"To Proof or Not To Proof."

Ken Licklider.

Licklider Ken 700x980


  Our world is changing. Change can be good if it's done for the right reasons. The biggest change lately in our world is the legalization of marijuana. I think it was inevitable, not surprising at all. The way it's being done has caused problems for dog handlers and trainers separating the states that have legalized it from those who haven't. Here at VLK we early on decided to stop imprinting marijuana, simply adding it to clients dogs that want it after they picked their dog.


Adding an odor is relatively easy so that we don't have any confusion on what the dog is trained on. Recently I've ran into a question that confused me at first but I feel needs to be addressed nationwide. I was speaking at a HITS seminar in Chicago the first time this question was asked. At first I thought Danny Parker was setting me up with this question but I quickly realized that the handler/trainer asking the question was serious. I had over 250 students in the room when a very serious man asked me how often he should proof his dog off of marijuana? I was confused at first, thinking Danny was setting me up as a joke. As I pondered this several others in the room agreed with the question wanting to know what I thought.


I paused and then asked the handler/trainer if his dog was trained on marijuana. In today's detection world many are not! He said no! I thought for a moment and asked him why if his dog was not trained on it that he felt he needed to proof him off of it. His answer was that he had too. Again, I was confused, I asked him if he wasn't trained on a substance why did he feel he needed to proof his dog off of it. I stated if we follow that logic then we would have to proof dogs off of everything the dog encounters. Which is everything, toothpaste, cologne, crayons the list would be endless.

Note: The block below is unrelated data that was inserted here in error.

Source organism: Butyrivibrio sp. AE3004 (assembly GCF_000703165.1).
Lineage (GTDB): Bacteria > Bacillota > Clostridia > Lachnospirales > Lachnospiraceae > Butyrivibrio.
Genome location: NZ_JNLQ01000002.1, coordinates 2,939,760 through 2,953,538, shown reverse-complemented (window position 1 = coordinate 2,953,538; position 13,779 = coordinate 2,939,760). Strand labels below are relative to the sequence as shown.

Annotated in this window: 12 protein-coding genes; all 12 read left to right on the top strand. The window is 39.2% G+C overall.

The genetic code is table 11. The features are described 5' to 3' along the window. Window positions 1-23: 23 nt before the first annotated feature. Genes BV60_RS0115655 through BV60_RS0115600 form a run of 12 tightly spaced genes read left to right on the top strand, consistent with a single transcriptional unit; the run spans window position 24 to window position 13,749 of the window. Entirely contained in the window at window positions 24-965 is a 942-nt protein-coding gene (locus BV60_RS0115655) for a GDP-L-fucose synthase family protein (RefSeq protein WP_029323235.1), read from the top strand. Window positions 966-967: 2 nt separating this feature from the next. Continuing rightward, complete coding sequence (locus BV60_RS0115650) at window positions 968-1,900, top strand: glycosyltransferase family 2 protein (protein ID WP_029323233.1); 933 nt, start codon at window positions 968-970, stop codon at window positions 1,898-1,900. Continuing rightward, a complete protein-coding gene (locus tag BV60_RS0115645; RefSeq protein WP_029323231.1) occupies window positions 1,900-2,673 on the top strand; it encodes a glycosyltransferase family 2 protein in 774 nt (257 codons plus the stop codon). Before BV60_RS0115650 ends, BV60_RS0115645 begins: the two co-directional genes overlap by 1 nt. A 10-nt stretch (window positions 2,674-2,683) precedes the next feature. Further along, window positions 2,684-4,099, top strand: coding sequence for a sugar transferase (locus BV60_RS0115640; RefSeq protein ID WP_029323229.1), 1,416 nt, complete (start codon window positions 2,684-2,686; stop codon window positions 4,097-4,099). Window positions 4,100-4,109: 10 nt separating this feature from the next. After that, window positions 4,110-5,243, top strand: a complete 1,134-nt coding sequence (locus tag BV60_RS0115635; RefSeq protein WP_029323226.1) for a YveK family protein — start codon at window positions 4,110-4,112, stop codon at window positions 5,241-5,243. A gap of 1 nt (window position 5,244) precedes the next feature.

If a dog has not been imprinted on an odor then that odor means nothing to it. The dog has no expectation of a reward so he has no incentive to respond to it. I asked how often were they putting marijuana out to proof him off and they all said every time they trained. I was astounded. In essence they were training the dog on marijuana. Their efforts to proof the dog off were in actuality associating marijuana with training and stood the chance of familiarizing the dog with one odor that they could misconstrue as an odor he should or could respond on the same as the other odors found that session.

If a dog has not had an odor paired with a reward he does not care. Putting an odor out every now and then would be ok just to see his reaction but be careful doing it too often paired with other trained odors, inevitably he will pair it and possibly begin to respond to it!.